Realtors say “location, location, location” as the key to good real estate purchases. I say “expenses, expenses, expenses” as a fundamental for success in investing. Every dollar you pay to the fund or your adviser is one less dollar that can double every ten years if your growth rate is 7.2%. You realistically should see every dollar double every 7 years, because it is reasonable to earn 10% per year on average. When you are ready to buy an ETF, don’t ignore expenses.

For ETF’s, log onto Fidelity Investments and select “News & Research” at the top center of the page and then “ETFs.”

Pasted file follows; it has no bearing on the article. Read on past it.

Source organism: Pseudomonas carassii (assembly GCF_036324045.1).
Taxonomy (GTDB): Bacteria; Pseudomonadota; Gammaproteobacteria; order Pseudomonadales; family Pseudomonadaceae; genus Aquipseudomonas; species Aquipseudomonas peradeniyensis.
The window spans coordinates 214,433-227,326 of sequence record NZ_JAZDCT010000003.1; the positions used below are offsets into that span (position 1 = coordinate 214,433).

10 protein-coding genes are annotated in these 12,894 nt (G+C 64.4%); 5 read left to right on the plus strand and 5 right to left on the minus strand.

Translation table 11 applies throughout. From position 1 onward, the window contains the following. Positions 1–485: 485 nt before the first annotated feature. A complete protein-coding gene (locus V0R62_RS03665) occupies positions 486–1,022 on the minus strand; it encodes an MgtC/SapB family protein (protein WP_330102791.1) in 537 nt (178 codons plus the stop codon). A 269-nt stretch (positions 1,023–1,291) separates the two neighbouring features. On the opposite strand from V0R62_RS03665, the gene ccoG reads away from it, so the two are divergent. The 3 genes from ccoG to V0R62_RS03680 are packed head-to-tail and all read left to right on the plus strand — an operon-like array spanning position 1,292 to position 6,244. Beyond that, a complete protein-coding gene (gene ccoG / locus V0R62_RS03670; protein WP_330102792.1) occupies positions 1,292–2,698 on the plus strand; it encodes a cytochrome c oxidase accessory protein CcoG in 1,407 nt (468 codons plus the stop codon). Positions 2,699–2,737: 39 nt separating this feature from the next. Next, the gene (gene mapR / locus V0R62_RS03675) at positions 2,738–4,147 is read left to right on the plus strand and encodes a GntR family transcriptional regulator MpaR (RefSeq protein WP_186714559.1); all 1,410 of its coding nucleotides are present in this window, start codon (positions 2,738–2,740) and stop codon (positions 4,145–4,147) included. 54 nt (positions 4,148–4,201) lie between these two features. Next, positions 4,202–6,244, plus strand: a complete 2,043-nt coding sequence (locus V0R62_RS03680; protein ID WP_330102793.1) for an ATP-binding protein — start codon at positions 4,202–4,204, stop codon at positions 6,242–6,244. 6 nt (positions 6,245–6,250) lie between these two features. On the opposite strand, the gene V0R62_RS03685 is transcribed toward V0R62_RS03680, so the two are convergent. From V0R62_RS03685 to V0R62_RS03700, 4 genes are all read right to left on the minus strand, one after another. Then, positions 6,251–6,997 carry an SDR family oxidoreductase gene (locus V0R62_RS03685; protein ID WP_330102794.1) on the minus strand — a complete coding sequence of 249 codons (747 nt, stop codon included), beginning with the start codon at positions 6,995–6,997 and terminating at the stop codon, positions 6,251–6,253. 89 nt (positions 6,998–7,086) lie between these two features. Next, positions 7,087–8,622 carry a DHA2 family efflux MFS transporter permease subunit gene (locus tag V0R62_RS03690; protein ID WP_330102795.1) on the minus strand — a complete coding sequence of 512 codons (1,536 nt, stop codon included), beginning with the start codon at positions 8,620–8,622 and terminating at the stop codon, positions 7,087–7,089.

In the “Enter name or symbol” box enter the ETF. In this case, I used SCHD. I selected “Compare” and look at “Basic Facts & Performance.” You can now click on “Show similar ETPs” to get Fidelity’s suggested comparison ETFs, or you can individually enter the tickers you want to review. I entered VYM, ITOT, VOO and FDVV in my example.

What is a “good” expense ratio? There are so many quality ETF’s with an expense ratio of less than 0.10%, that it rarely makes sense to pay more. I would avoid FDVV because of the expense ratio. Other reasons I wouldn’t buy FDVV include the total investor dollars in this fund, the relatively small number of holdings, the fact that it is a newer, unproven ETF (09/12/16) and “tradability.” Tradability is important if you want to sell your shares. If an ETF does not have a lot of traders, it is almost akin to buying a small cap stock. Trading volume matters.